Thousands will lose Oregon Health Plan coverage
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June 9, 2004
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Thousands will lose health plan coverage
By Tim Christie
The steady erosion of the Oregon Health Plan continued Tuesday when state health officials said they will slash enrollment in the Standard benefit package over the next year.
The Standard plan covers low-income adults who don't qualify for traditional Medicaid. The state will stop enrolling new members on July 1, and cut the number of enrollees by more than half - from about 51,000 to around 25,000 - by June 30, 2005. As recently as January 2003, the plan had 110,000 members.
"It's one more nail in the coffin for low-income people who have almost nowhere else to turn," said Tim Miller of the Oregon Health Action Campaign, a patient advocacy group.
It's not known how many of the 5,408 Lane County residents on the Standard plan would lose their coverage.
When the Oregon Health Plan was enacted a decade ago, the brainchild of then-Sen. John Kitzhaber, it represented a bold new approach to health care of the needy and working poor. The idea was to ration health care and thus be able to serve more people.
By prioritizing services that would be covered and spending more state money on health care, Oregon was able to extend coverage to uninsured workers, childless adults, and others who had gone without medical coverage in the past.
But runaway medical costs, a long-lived state budget crunch and the the federal government's refusal to let the plan work as designed have forced state officials to drastically rewrite the plan and curtail the number people getting coverage.
"We've got to have a plan that's affordable and sustainable and that meets critical need," said Cindy Becker, deputy director of the Department of Human Services.
There was some positive news for OHP Tuesday: Starting June 19, OHP Standard enrollees no longer will have to make co-payments for drugs, doctor visits and hospital stays, after a federal judge ruled the payments violated federal law.
And some of the benefits that were cut from the Standard plan last year will be restored, albeit at lower levels. Those include prescription drugs, emergency dental treatment, outpatient mental health and drug and alcohol treatment, and a limited hospital benefit.
The Standard plan is one of two benefit packages in the Oregon Health Plan. The other package, known as OHP Plus, covers about 300,000 Oregonians, who are entitled to coverage under Medicaid. They include the disabled, blind, the elderly, children and pregnant woman.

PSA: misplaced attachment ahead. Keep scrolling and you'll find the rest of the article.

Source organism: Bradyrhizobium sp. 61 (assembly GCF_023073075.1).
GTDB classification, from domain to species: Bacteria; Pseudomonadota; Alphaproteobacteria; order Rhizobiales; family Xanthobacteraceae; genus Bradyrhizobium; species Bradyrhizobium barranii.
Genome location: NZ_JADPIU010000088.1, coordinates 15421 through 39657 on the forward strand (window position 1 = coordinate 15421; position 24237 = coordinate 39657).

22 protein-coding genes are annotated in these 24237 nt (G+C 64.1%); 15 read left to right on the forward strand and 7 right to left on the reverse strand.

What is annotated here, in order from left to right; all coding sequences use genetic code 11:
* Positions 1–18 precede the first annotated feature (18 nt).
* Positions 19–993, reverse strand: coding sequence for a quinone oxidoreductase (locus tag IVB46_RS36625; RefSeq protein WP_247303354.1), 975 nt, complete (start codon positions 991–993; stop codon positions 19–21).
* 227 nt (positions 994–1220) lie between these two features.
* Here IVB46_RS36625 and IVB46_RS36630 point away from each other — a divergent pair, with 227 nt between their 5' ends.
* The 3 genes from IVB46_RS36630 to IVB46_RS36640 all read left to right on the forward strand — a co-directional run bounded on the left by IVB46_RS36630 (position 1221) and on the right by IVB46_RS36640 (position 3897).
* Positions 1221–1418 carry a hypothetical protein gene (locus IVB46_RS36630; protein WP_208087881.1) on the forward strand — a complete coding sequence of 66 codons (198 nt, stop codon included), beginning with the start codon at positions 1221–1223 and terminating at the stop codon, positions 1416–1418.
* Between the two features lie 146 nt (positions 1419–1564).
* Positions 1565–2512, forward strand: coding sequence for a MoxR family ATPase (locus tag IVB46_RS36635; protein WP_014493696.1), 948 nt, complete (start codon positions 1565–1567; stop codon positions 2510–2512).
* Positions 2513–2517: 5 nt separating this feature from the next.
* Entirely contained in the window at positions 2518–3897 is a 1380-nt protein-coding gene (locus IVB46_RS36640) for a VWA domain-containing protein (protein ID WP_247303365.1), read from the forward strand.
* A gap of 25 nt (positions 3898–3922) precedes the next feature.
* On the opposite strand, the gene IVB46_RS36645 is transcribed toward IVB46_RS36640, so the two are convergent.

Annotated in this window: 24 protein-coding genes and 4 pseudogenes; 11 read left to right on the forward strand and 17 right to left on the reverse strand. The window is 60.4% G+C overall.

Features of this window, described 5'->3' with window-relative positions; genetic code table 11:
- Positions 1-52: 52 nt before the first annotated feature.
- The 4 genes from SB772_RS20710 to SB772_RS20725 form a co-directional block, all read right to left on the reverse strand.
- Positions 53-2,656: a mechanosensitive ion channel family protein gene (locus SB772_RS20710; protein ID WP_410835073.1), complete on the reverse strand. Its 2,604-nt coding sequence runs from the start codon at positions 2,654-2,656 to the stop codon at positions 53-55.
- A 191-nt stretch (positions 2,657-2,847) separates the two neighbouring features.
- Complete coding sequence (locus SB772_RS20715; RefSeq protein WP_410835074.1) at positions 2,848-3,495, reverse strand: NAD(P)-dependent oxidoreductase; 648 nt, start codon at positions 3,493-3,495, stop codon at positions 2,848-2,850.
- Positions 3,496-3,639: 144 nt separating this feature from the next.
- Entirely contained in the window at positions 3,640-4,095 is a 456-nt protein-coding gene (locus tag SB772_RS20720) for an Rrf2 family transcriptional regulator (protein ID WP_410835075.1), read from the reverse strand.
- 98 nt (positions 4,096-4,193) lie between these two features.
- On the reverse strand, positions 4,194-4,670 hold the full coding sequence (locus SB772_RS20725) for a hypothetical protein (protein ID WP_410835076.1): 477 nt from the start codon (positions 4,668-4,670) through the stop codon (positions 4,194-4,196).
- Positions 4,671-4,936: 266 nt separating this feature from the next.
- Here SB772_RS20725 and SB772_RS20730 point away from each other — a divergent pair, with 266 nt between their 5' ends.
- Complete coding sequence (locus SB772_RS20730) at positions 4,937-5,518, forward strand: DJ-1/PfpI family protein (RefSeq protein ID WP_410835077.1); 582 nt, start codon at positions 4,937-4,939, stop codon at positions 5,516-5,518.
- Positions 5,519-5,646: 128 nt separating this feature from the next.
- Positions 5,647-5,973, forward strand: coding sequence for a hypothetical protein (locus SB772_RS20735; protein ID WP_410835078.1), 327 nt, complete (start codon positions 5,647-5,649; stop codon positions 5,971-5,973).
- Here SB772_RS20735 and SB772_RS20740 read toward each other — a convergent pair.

The state will cut enrollments in the Standard plan by imposing stricter income eligibility requirements when members reapply every six months. Anyone with income equal to 100 percent of the federal poverty level - about $748 per month for a single person, $1,041 for a family of two - qualifies for OHP Standard. The state will change the eligibility requirement to somewhere between 30 percent and 50 percent of the federal poverty level.
The result, say state officials and patient advocates, is that more people will rely on emergency rooms when they get sick, which is the most expensive way to provide health care. And that will mean the cost will be shifted to people who have private health insurance.
"One way or another society pays," Miller said. "It's just a matter of how we're going to go about doing it."
The move to cut enrollment in the Standard plan came as no surprise to social service providers such as HIV Alliance.
"We knew it was coming, but it doesn't change how severe it will be for our clients," said Renee Yandel, client services director for the Eugene-based organization.
It's not clear yet which agency clients will be cut from the plan, Yandel said, "but whoever it is, it's the difference between life and death."
When people with HIV - the virus that causes AIDS - go without their medicine, the virus can mutate, which means they no longer can take that drug regimen. It also means their viral load will go up, and that means they're more likely to infect someone else, and more likely to develop AIDS.
"We'll have to stop looking at quality of life issues for clients and start looking at end of life issues for those people," she said.
The decision to cut enrollment in the Standard plan is the latest in a series of major changes to the Oregon Health Plan, resulting in part from voter rejection of tax-raising measures the last two years.
After the defeat of Measure 28 in January 2003, lawmakers cut benefits for the Standard population, including dental, mental health and substance abuse treatment. After the defeat of Measure 30 last February, lawmakers decided to use no state general-fund dollars to support the Standard benefit package.
But the 2003 Legislature did approve two new taxes - one on Medicaid managed care plans and one on hospitals - to help pay for the Standard plan, both of which required federal approval. Federal officials have approved the managed care tax and approval of the hospital tax is pending.
Each dollar from the new taxes will be matched with $1.50 in federal Medicaid money to help fund the Standard plan. But these revenues are not enough to pay for the plan at its current level, and the provider tax is only supposed to last for four years.
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